House Speaker Paul Ryan endorsed Donald Trump on Thursday, ending an extraordinary public split between the GOP's presumptive presidential nominee and the nation's highest-ranking Republican office holder.
"I had friends wishing I wouldn't support him. I had friends wishing I would," Ryan said in an exclusive interview with The Associated Press. "I really didn't feel any pressure, other than my goal is to make sure that were unified so that we're at full strength in the fall so we can win the election."
The Wisconsin Republican acknowledged he continues to have concerns Trump's combative style.
"It is my hope the campaign improves its tone as we go forward and it's all a campaign we can be proud of," Ryan said.
Ryan said the endorsement is not the product of any deal with the billionaire developer. Trump won his endorsement, Ryan said, based on "an understanding of our mutually agreed upon principles." Ryan said he specifically wanted to go over Trump's approach to executive power, judicial appointments, and his position on abortion.
"Those conversations took some time," Ryan said.
"I feel much more comfortable that he's in the same page with us. Most importantly, it is obvious that Hillary Clinton is not," Ryan said.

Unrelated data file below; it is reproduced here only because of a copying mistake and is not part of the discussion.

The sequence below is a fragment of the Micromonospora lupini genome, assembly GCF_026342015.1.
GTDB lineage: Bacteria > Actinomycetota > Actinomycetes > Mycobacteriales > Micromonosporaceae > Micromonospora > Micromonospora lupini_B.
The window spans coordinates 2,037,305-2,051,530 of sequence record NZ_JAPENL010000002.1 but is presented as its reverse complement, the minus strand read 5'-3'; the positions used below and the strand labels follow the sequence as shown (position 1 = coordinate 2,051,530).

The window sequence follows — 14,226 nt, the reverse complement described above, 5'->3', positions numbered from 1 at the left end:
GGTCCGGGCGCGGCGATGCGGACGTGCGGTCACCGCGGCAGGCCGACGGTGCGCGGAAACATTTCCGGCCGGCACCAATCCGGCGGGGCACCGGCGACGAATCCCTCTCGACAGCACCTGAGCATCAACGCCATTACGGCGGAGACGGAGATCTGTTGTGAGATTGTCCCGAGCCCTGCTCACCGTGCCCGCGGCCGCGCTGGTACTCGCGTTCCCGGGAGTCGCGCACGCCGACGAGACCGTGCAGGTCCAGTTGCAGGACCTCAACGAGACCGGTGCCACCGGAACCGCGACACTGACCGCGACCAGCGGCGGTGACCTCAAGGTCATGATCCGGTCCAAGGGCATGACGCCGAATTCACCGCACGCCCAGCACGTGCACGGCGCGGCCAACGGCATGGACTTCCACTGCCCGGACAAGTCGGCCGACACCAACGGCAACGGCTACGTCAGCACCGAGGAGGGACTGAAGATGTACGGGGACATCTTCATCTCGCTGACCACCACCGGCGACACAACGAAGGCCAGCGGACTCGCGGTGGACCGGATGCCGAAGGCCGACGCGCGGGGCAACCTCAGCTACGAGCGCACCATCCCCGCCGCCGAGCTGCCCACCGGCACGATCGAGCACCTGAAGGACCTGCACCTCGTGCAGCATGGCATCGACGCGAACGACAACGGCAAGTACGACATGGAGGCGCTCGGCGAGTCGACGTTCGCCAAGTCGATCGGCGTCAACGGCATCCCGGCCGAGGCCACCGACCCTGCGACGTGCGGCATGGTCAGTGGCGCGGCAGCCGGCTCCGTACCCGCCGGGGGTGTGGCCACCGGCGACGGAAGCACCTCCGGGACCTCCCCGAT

Ryan ended a weeks-long standoff with Trump minutes before the interview by outlining his support for the New York billionaire in a column published in his hometown newspaper.
Ryan's announcement marks a significant shift for a GOP desperately trying to come together ahead of a general election matchup against likely Democratic nominee Hillary Clinton. Some of the Republican Party's best known leaders have vowed not to support Trump, including 2012 Republican presidential nominee Mitt Romney, who tapped Ryan as his running mate.
The day before Ryan's announcement, Romney signaled support for a possible third-party candidate instead of the presumptive Republican nominee.
Ryan shocked the political world last month by refusing to endorse Trump once the real estate mogul became the last major Republican presidential contender still in the race. The pair spoke privately in a series of Washington meetings last month and their campaigns have maintained contact.
Yet as the GOP's so-called "Never Trump" movement struggled to identify a viable alternative, many believed it was only a matter of time before Ryan fell in line.
"It was basically getting a comfort level of our idea about where the country is headed and where it ought to go," Ryan told AP. "It's more of an understanding of each other and these principles and policies."
Ryan has embraced reforms to Medicare and Social Security as his signature policy fight on Capitol Hill. Most Republicans in Congress have followed Ryan's lead to reduce the cost of the popular programs that are contributing to the national debt.
Trump has repeatedly promised not to cut the popular programs, echoing a position more commonly adopted by Democrats.
"It's no secret that he and I have our differences. I won't pretend otherwise," Ryan wrote in a column in the Janesville Gazette. "And when I feel the need to, I'll continue to speak my mind."
Ryan's announcement was released as Democratic front-runner Hillary Clinton was delivering a foreign policy speech excoriating Trump's approach.
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